“I see video games as literary texts — just as film, television, comics and books are literary texts,” said Christopher Lombardo ‘18, who is spending his summer doing research at the University of Michigan Computer and Video Game Archive. His research, which is funded by a grant from the Tanner Dean’s Scholars Program, will be the foundation of his honors thesis.
“Like each of those narrative forms, they have a vast capacity for expression and emotion, and a huge potential for humanistic inquiry. And really, I don't think it's possible to play many video games without realizing that truth somewhere along the way," Lombardo said.
In his research, Lombardo focuses on trauma theory as a lens through which to examine the interaction between player and character. Trauma theory is an interdisciplinary theoretical body that draws from psychoanalytic, feminist and poststructuralist discourses and focuses on the study of both personal trauma such as abuse and collective experiences of trauma such as genocide. The theory offers a framework for understanding experiences that overwhelm the coping mechanisms of individuals, and involves inquiry into the relationship between memory and truth and the ways that testimony can aid the recovery process.
“Since sophomore year, I’ve been putting together the basis for an honors thesis on volition, altruism and choice in video game narratives,” Lombardo said.
A physics and English double major, Lombardo has always been interested in both creative and academic work. His time at the archive involves surveying large groups of games to study how they represent the health, damage and death of game characters. He’s also playing specific games to do plot analysis and close reading.
“I have notes on about 45 different games and have played about 10 of those to completion,” he said. “Most of the games I've played all the way through took between 8 and 12 hours to complete, which was at least a full day of work.”
Lombardo has been keeping track of recurring patterns.
“I’ve been studying how the plots play out, how the characters interact, how the player is variously challenged, invoked or addressed by the game as a distinct figure or entity, how the game deals with elements like choice and time, how the game directs the player to certain goals or conclusions, and how the game presents players with options both explicitly and implicitly over the course of its narrative,” he said.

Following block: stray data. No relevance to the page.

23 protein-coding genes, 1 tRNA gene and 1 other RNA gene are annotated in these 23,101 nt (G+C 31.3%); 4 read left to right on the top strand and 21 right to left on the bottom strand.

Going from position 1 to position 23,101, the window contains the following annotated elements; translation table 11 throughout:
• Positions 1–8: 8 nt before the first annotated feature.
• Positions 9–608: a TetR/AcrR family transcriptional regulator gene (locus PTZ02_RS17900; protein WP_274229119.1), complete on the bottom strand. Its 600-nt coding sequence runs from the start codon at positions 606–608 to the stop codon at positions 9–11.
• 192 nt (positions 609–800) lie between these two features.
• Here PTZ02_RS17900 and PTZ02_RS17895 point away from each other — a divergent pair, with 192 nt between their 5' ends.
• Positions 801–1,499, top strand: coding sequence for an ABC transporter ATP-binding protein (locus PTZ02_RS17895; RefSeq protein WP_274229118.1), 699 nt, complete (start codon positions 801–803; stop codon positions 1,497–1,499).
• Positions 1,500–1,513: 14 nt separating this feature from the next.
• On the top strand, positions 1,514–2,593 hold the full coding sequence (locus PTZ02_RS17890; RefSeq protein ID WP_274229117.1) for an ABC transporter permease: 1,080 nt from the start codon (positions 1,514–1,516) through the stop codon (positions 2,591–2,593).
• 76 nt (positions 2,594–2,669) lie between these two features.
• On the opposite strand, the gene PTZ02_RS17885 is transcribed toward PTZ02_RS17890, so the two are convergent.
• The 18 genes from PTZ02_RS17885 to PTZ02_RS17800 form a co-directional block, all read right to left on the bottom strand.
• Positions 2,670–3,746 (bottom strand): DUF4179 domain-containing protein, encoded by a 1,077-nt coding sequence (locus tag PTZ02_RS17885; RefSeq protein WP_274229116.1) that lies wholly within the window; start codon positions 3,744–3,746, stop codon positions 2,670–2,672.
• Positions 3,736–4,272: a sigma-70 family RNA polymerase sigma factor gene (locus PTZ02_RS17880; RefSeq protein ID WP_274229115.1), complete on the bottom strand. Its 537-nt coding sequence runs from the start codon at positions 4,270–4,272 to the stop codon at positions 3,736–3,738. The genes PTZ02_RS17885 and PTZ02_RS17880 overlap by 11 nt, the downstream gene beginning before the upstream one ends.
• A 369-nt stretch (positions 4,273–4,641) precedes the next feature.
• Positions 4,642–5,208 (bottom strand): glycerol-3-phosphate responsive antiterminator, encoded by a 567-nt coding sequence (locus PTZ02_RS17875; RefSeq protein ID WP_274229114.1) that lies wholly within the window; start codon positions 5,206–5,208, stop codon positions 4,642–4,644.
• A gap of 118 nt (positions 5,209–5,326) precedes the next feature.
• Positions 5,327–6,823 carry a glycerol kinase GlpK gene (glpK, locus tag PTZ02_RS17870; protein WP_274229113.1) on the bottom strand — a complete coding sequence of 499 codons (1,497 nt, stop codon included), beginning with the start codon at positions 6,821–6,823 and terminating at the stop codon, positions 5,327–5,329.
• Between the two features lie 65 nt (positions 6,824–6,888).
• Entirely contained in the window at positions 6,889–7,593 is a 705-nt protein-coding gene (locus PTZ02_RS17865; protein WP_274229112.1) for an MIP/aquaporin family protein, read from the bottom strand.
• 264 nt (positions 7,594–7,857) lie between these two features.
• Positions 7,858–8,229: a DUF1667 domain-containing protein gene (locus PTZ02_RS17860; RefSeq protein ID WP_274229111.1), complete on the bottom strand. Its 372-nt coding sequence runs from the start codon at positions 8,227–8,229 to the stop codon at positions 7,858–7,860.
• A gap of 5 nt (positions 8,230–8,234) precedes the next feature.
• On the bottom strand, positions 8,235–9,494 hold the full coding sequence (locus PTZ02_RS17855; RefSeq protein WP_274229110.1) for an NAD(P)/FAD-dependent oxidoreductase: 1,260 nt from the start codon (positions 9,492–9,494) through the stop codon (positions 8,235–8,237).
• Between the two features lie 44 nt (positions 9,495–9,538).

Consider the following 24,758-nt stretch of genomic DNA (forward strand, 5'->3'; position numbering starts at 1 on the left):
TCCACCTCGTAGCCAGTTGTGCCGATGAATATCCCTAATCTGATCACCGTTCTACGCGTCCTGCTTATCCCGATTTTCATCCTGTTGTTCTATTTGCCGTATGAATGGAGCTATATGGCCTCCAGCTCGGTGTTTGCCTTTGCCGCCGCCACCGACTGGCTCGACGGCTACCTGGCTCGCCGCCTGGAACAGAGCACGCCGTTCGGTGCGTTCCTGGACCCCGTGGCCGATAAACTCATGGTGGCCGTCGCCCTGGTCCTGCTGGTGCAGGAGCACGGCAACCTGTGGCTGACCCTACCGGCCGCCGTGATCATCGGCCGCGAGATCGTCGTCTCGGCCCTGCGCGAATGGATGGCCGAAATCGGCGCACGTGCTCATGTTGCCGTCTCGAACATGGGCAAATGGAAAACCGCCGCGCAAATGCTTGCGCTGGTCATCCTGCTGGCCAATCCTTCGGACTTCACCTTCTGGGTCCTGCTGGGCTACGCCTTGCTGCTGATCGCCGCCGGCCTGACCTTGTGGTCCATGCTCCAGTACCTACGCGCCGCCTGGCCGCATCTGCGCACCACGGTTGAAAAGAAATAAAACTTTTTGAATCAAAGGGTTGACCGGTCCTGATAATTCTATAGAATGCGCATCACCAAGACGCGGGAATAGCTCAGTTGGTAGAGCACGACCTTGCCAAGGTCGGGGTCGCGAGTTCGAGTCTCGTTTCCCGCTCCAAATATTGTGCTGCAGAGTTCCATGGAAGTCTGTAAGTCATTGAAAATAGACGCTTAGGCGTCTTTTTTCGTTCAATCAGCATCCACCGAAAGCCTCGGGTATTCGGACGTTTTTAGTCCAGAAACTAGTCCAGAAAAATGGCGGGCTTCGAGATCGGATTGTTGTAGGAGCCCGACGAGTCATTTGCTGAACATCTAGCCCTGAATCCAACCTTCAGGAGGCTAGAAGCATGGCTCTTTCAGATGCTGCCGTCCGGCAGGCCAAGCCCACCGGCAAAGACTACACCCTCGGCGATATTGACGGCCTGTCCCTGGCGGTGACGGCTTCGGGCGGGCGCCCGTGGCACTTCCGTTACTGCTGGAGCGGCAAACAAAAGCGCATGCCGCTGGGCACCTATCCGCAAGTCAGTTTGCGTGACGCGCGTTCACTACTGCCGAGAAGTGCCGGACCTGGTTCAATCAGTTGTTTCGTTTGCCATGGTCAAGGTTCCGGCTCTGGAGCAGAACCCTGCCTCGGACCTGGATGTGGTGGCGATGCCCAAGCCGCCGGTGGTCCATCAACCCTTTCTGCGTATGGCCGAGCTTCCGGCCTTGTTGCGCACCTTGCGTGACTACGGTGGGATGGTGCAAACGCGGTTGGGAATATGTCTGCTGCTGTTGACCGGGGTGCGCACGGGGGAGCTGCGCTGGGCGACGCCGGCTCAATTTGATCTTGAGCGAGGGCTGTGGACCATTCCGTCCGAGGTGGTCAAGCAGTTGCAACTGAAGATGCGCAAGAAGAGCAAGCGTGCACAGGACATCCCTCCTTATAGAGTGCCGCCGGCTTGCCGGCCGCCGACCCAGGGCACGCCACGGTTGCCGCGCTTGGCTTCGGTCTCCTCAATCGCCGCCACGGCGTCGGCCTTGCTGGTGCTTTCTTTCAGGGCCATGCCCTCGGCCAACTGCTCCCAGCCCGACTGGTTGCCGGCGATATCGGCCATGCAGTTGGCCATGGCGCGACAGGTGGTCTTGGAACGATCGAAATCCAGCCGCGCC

Lombardo has made some interesting discoveries about several games such as Shadow of the Colossus, a 2005 PlayStation 2 game that sends the main character on a quest to slay 16 “colossi” in order to revive their dead partner.
“The game has a somewhat unorthodox control scheme that requires the player to press a button once to raise the character's sword, wait as the character gathers strength, and then press it again to complete the stabbing motion,” Lombardo said. “This creates a feeling of total complicity in the game's violence that turns what could have been a power fantasy into an incredibly complex and saddening experience. In effect, that control scheme became part of the game's text — it added immeasurably to the game's themes of desperation and solemnity.”
Lombardo says various Cornell classes have guided him during research, including ENGL 3785: Apocalyptic Films and Fictions with Stuart Davis, senior lecturer in the English department, and ENGL 3021: Literary Theory on the Edge with Amy Villarejo, professor of performing and media arts, and Cathy Caruth, the Frank H. T. Rhodes Professor of Humane Letters in the English department.
He’s also grateful for the University of Michigan Computer and Video Game Archive, the Dean’s Scholar Program and his advisor Professor Greg Londe, assistant professor of English. “None of what I’ve done here would be possible without them,” he said.